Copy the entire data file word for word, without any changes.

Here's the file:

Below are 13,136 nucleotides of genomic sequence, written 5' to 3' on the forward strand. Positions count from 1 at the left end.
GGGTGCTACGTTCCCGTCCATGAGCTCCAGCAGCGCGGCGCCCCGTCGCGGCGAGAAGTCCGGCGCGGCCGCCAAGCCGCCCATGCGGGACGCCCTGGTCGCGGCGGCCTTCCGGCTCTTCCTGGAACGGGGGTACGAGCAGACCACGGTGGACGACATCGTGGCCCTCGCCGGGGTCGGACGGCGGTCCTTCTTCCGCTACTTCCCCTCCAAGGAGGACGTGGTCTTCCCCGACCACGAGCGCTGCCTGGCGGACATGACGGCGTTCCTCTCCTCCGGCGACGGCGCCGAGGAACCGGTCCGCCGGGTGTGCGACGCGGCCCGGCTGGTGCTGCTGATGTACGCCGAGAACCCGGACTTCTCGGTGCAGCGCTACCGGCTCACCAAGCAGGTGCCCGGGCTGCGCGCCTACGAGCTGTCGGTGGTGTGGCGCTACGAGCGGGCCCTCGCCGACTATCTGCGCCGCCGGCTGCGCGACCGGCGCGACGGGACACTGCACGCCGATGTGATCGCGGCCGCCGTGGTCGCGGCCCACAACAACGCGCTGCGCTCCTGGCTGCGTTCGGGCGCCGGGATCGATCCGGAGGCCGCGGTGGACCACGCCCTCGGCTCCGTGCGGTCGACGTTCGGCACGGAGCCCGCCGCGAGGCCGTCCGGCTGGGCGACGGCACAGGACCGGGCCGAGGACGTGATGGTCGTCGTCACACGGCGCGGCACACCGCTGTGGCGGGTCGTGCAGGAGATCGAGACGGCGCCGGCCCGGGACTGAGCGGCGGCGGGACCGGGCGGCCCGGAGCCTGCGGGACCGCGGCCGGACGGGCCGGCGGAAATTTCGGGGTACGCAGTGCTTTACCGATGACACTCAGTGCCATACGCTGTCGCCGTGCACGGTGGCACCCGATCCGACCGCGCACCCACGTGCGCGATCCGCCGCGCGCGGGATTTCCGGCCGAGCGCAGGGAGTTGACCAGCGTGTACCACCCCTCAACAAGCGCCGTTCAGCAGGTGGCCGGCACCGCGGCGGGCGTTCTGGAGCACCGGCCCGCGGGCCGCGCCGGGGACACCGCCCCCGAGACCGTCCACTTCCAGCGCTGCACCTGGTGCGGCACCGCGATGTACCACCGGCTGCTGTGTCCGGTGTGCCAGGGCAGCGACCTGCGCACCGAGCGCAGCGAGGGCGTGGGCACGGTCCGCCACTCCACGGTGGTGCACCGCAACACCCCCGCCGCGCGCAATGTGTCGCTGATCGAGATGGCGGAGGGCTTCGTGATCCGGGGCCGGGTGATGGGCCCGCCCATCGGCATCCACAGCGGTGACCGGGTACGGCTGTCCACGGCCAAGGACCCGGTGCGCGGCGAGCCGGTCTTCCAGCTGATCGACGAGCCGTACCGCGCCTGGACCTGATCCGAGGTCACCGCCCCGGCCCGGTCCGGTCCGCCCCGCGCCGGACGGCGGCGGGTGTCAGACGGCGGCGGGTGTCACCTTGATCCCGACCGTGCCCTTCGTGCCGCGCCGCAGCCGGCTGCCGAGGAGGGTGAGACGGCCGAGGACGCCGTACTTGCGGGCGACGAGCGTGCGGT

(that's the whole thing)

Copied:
Below are 13,136 nucleotides of genomic sequence, written 5' to 3' on the forward strand. Positions count from 1 at the left end.
GGGTGCTACGTTCCCGTCCATGAGCTCCAGCAGCGCGGCGCCCCGTCGCGGCGAGAAGTCCGGCGCGGCCGCCAAGCCGCCCATGCGGGACGCCCTGGTCGCGGCGGCCTTCCGGCTCTTCCTGGAACGGGGGTACGAGCAGACCACGGTGGACGACATCGTGGCCCTCGCCGGGGTCGGACGGCGGTCCTTCTTCCGCTACTTCCCCTCCAAGGAGGACGTGGTCTTCCCCGACCACGAGCGCTGCCTGGCGGACATGACGGCGTTCCTCTCCTCCGGCGACGGCGCCGAGGAACCGGTCCGCCGGGTGTGCGACGCGGCCCGGCTGGTGCTGCTGATGTACGCCGAGAACCCGGACTTCTCGGTGCAGCGCTACCGGCTCACCAAGCAGGTGCCCGGGCTGCGCGCCTACGAGCTGTCGGTGGTGTGGCGCTACGAGCGGGCCCTCGCCGACTATCTGCGCCGCCGGCTGCGCGACCGGCGCGACGGGACACTGCACGCCGATGTGATCGCGGCCGCCGTGGTCGCGGCCCACAACAACGCGCTGCGCTCCTGGCTGCGTTCGGGCGCCGGGATCGATCCGGAGGCCGCGGTGGACCACGCCCTCGGCTCCGTGCGGTCGACGTTCGGCACGGAGCCCGCCGCGAGGCCGTCCGGCTGGGCGACGGCACAGGACCGGGCCGAGGACGTGATGGTCGTCGTCACACGGCGCGGCACACCGCTGTGGCGGGTCGTGCAGGAGATCGAGACGGCGCCGGCCCGGGACTGAGCGGCGGCGGGACCGGGCGGCCCGGAGCCTGCGGGACCGCGGCCGGACGGGCCGGCGGAAATTTCGGGGTACGCAGTGCTTTACCGATGACACTCAGTGCCATACGCTGTCGCCGTGCACGGTGGCACCCGATCCGACCGCGCACCCACGTGCGCGATCCGCCGCGCGCGGGATTTCCGGCCGAGCGCAGGGAGTTGACCAGCGTGTACCACCCCTCAACAAGCGCCGTTCAGCAGGTGGCCGGCACCGCGGCGGGCGTTCTGGAGCACCGGCCCGCGGGCCGCGCCGGGGACACCGCCCCCGAGACCGTCCACTTCCAGCGCTGCACCTGGTGCGGCACCGCGATGTACCACCGGCTGCTGTGTCCGGTGTGCCAGGGCAGCGACCTGCGCACCGAGCGCAGCGAGGGCGTGGGCACGGTCCGCCACTCCACGGTGGTGCACCGCAACACCCCCGCCGCGCGCAATGTGTCGCTGATCGAGATGGCGGAGGGCTTCGTGATCCGGGGCCGGGTGATGGGCCCGCCCATCGGCATCCACAGCGGTGACCGGGTACGGCTGTCCACGGCCAAGGACCCGGTGCGCGGCGAGCCGGTCTTCCAGCTGATCGACGAGCCGTACCGCGCCTGGACCTGATCCGAGGTCACCGCCCCGGCCCGGTCCGGTCCGCCCCGCGCCGGACGGCGGCGGGTGTCAGACGGCGGCGGGTGTCACCTTGATCCCGACCGTGCCCTTCGTGCCGCGCCGCAGCCGGCTGCCGAGGAGGGTGAGACGGCCGAGGACGCCGTACTTGCGGGCGACGAGCGTGCGGT